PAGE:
Bring Imagination to Life
Everyone lives in more than one world: One is reality and the other one is the mind. In my case, my imagination is greater than reality. This might make me sound like a dreamer, but I am a doer as well as a dreamer. I bring the things I imagine to life. In fact, nothing prevents me from expressing my ideas, no matter how unrealistic or absurd they are. I feel in this way I can contribute to the people around me, as well as the world. So how do I bring my ideas alive even if they are unlikely in the real world? I convert my ideas into lines on paper and words in computer. In other words, I draw pictures and write stories.
I started drawing ever since I could hold a pencil, because it was the first way I found that could help me convey my ideas. As a child with overflowing imagination, I scribbled all over the walls of my grandparents’ house. The whole house was covered with my proud creations. Whenever guests came to visit they would marvel at the ruined wallpapers, but my grandparents never thought my childish scribbles were ruining the walls. “It’s her mind. There’s nothing more aesthetic than looking at a child’s rich imagination,” they said. As long as I wanted to draw, they would let me. Because of this unlimited freedom, I became better and better as an artist. Everyone in the class even recognized me as the best.
It went on like that for years, until one day I felt the time-consuming art hindering my racing thoughts. Drawing alone was not enough to express what I wanted to show the world anymore. It was then I learned the ways of words. When other kids were running around the playground, I would be running around in my imagination. I started to compose worlds of my own through letters on a page. Then I would illustrate parts of those worlds with my pencil. Quickly jotting down ideas first and portraying the details later, writing and drawing were a perfect combination for me. I was happy that I could pursue what I wanted while bringing fascination to my friends and family.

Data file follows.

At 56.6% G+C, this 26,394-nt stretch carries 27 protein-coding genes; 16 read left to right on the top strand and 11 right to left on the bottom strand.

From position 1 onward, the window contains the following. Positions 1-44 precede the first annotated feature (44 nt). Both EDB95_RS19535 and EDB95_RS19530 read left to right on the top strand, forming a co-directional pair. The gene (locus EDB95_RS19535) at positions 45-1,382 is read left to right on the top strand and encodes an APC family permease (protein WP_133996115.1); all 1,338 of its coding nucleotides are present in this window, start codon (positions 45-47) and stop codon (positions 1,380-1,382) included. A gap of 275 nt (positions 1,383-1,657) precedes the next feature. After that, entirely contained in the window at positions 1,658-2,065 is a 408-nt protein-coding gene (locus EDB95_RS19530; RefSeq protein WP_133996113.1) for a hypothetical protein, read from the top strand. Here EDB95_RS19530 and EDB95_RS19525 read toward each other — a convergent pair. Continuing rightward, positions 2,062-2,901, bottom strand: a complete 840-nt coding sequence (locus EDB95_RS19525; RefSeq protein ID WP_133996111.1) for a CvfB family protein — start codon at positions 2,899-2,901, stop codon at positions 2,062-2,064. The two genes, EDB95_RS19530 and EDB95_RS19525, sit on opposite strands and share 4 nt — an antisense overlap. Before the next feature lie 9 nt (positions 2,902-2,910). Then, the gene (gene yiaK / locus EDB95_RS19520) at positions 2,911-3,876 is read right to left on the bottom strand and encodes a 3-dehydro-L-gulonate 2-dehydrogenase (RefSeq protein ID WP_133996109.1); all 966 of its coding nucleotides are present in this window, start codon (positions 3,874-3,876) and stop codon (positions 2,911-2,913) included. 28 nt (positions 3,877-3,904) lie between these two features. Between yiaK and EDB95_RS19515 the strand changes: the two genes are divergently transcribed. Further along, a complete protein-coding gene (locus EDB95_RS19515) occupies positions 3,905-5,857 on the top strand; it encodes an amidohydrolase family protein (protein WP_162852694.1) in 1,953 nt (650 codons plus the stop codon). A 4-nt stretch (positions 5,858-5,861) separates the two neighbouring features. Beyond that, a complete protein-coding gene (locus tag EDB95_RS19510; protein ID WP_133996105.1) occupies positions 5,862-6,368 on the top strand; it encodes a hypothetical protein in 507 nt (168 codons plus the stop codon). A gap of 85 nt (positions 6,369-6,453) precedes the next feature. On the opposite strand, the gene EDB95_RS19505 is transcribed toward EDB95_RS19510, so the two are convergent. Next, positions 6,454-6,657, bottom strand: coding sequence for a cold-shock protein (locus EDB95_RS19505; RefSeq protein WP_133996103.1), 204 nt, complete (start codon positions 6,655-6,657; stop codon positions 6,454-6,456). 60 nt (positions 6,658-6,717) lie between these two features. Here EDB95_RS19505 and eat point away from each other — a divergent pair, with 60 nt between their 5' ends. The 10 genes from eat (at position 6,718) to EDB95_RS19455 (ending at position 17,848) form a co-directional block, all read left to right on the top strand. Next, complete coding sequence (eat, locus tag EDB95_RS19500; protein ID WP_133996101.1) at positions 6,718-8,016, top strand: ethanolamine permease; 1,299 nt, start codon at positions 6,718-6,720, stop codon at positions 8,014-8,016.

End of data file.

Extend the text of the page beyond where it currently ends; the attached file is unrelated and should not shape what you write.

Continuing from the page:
However, every journey comes with an obstacle. Mine came when I moved to America from China when I was in fifth grade. I was very unhappy indeed. It was such a sudden change in environment. It turned me deaf and mute. It blocked one of my ways to express my ideas. The first day I went to my fifth grade classroom, my teacher kept asking me if I wanted any snack, but I could not understand her no matter what she did. In the end, she had to call home and have my mom translate everything for me. I could not have the simplest conversation, much less write anything decent in English. How was I going to communicate with other people? How was I going to continue my passion for writing?
I did not stop there.
During the summer of my sophomore year I successfully finished writing my first book. I have written countless other stories and short novels in an effort to try to learn English, but this is my first big accomplishment. Initially I saw English as my enemy, but it eventually became my friend. Through writing practice and vocabulary memorization I was able to overcome the language issue, and show the world my imagination again. What was more, coming to America makes me learn more than just English. It showed me a variety of ideas from diverse people, and motivated me to create more art and writing. I believe, just like moving to America, entering Rutgers will enrich my imagination and open up whole new perspectives. I am ready to embrace this inspirational environment.